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A Florissant home explosion sent a suburban St. Louis man to the hospital with burn injuries.

Florissant Valley Fire Protection District first-responders said they were called early Sunday morning to a Florissant home on the 400 block of Paddlewheel Drive at around 8 a.m. When they arrived, they discovered that the home had exploded.

Florissant is about 18 miles northwest of downtown St. Louis.

Florissant home explosion:
Roof was blown off house

Neighbor Debora Cheers told a reporter for St. Louis’ KSDK-TV that she and her husband felt their house shake during the explosion.

“It sounded like crystal and glass and something being broken,” Cheers said.

Cheers said that she and her husband thought something had happened to their home. Then they looked across the street.

“I looked over there,” Cheers said, “and then I just started screaming ‘Dial 911, Dial 911!’ ”

She said the house’s roof was “up in the air,” and the kitchen windows were blown out. Cheers said she could see right into the house.

Florissant home explosion:
Another neighbor to the rescue

Cheers said that she watched as another neighbor, Justin Koster, ran into the house.

“My other neighbor actually ran inside,” Cheers said.

Koster, an electrician, said he was doing laundry when the explosion occurred. “I just heard a boom,” Koster said. “It didn’t rattle my windows but I said, ‘That ain’t right for a Sunday morning.’ ”

Florissant home explosion:
‘Immediately, I knew it was gas’

Koster told KSDK-TV that he thought a tree had fallen on his neighbor’s house until he saw fire coming out of the front window.

“Then, I just grabbed my two fire extinguishers,” Koster said.

Koster, who said he put out four small fires inside the home, said it didn’t take long to realize the source of the explosion.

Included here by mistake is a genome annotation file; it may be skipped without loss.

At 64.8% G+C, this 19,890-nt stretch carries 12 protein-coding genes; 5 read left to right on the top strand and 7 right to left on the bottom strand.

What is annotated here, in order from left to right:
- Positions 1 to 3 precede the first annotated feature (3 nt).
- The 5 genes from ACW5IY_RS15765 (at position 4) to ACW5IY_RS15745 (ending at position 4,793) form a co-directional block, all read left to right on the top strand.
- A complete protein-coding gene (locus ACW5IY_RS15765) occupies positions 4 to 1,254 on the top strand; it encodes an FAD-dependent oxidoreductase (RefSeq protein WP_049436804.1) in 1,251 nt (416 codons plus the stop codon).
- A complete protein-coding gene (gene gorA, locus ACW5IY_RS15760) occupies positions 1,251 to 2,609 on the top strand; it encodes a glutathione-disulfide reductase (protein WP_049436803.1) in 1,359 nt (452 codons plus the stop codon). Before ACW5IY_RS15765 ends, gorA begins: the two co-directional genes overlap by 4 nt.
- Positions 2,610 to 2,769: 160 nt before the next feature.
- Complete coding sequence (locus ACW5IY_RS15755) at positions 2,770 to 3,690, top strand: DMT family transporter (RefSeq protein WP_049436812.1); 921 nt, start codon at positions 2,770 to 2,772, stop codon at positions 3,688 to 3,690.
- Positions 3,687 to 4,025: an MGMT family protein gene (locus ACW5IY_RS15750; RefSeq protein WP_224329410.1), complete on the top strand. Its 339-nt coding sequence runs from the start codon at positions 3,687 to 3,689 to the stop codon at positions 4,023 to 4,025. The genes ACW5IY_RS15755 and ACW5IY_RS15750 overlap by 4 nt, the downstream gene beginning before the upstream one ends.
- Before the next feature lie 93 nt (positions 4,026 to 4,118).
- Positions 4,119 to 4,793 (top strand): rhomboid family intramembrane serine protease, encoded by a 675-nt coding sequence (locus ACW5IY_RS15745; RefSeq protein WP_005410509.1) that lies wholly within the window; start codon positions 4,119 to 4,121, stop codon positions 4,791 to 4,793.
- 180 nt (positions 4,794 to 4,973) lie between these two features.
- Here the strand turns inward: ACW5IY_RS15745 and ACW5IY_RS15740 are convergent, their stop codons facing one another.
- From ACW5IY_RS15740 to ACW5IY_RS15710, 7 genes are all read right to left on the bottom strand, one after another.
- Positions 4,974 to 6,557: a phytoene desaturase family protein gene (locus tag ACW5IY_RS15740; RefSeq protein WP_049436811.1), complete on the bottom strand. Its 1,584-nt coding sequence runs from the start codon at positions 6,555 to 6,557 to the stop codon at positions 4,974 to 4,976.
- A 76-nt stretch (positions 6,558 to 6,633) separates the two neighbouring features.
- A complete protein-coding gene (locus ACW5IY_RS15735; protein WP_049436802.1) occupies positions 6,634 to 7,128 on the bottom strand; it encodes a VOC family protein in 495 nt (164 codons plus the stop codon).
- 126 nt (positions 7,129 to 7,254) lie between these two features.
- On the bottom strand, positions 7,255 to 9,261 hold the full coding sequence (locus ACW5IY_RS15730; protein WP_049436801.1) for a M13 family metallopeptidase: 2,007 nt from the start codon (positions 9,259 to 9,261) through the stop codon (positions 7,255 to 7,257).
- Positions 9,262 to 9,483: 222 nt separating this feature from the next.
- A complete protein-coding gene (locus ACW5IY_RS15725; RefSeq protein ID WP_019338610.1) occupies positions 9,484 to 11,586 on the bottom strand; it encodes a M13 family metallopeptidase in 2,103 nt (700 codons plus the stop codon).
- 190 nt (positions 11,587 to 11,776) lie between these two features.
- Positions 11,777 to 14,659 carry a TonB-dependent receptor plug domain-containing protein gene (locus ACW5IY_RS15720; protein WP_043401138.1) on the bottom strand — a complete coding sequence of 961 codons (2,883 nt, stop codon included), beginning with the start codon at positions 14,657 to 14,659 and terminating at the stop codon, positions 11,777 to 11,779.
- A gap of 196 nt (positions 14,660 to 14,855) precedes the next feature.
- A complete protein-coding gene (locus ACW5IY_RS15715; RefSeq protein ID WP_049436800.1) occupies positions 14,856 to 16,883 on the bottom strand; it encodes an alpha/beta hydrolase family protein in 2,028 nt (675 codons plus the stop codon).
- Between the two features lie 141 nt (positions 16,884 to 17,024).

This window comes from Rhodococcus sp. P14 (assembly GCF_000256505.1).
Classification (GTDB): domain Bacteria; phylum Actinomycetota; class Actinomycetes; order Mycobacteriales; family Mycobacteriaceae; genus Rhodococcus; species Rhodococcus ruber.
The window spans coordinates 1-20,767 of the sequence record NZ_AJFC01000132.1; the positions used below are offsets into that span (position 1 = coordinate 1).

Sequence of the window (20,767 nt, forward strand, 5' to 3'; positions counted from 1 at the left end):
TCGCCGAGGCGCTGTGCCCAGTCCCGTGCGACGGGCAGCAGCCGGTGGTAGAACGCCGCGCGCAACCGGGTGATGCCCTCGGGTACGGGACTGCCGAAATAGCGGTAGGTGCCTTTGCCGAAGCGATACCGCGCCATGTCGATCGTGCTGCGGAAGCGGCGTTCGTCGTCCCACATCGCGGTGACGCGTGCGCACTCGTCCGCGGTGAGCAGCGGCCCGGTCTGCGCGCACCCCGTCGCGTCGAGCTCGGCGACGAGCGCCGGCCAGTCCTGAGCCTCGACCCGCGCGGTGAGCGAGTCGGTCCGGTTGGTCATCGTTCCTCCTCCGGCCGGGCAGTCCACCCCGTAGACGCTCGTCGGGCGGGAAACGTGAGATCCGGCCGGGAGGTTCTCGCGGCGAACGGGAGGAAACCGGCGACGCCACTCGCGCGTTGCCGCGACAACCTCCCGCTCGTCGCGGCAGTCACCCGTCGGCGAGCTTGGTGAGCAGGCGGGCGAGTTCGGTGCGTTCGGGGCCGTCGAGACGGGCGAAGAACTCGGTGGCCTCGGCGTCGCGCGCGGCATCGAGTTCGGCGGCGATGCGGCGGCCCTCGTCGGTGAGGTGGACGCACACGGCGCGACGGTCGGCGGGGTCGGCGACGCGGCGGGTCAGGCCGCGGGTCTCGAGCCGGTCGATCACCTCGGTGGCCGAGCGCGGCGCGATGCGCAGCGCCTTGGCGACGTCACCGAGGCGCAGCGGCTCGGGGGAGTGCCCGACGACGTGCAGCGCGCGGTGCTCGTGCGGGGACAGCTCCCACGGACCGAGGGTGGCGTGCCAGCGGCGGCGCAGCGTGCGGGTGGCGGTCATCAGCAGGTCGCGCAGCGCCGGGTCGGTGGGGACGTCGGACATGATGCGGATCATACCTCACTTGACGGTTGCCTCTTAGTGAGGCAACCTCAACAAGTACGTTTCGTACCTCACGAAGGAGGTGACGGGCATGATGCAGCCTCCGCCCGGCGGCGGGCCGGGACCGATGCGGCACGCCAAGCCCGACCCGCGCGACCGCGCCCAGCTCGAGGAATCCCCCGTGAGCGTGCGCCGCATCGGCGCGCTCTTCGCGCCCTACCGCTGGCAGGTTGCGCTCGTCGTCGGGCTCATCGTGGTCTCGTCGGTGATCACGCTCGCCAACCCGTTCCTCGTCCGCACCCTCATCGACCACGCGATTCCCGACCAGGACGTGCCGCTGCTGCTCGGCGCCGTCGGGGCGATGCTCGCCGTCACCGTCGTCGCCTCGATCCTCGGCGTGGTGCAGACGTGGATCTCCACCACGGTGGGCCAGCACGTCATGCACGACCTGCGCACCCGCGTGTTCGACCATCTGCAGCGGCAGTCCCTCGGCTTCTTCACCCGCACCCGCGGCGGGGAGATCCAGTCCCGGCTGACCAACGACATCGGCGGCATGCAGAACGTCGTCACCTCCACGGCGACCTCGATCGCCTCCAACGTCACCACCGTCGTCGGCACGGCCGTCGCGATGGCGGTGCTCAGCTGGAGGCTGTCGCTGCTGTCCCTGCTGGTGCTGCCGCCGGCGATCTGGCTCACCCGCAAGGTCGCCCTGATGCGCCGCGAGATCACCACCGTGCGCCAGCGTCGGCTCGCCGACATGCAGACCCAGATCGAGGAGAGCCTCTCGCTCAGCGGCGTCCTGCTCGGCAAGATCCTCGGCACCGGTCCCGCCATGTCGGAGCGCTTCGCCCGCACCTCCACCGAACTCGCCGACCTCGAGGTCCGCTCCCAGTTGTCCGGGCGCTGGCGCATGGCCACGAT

“I knew it happened in the kitchen because everything had blasted away from the kitchen,”  Koster said. “I thought he was cooking something, it must have been the gas line. Immediately, I knew it was gas.”

Florissant home explosion:
Injured man in his 70s

The blast impacted the foundation of the entire home, and both Koster and Cheers said their neighbor was laying on his front porch shaking.

“It’s like he fell off a 10-foot ladder,” Koster said. “He was straight on his back. He was out of wind.”

The injured man, who has not been identified, is in his 70s and lives alone.

Florissant home explosion sends man to hospital

Florissant home explosion: A suburban St. Louis man was hospitalized with burn injuries after his house exploded. … Grayson County explosion: Angela Young, who was severely burned when her home exploded Jan. 29, died of her injuries.

Grayson County explosion:
Severely burned woman dies

Angela Young, who was severely burned when her home exploded, has died, family members said. Young, 41, of in Grayson County, Kentucky, died after suffering severe burns in the Jan. 29 home explosion, according to a Facebook post on the page “Angela and Jo’s Well-being Updates.”

“Angela Young has passed,” the post reads. “We are taking it the best we can. We ask that you don’t attempt to contact my Mamaw or Papaw through the phone as they need time to cope. I would appreciate it if you also left any messages/calls to me to a minimum.”

Young was inside her house with her daughter Johanna, 7, when the house exploded. Investigators said the home’s furnace malfunctioned hours after a worker refilled the propane.

AJ Scanlon, Young’s son, told a WDRB-TV reporter the day after the explosion that his mother shielded his sister from the blast, “which would have been a shockwave and some violent heat,” he said

Young was being treated for burns on 80 percent of her body at University of Louisville Hospital. She was expected to be in a medically induced coma for several weeks. Johanna was treated for minor burns to her back and released from the hospital.

Grayson County explosion:
Gas smell after propane tank filled

Family members said they noticed the smell of gas after the home’s propane tank was refilled earlier the day of the explosion. An employee for Midwest Propane, the company that refilled the tank, also reported smelling gas.

When Young’s father found out about the odor, he turned off the gas and furnace. Later in the day, Angela Young and her daughter made a quick stop at the house when it blew up.

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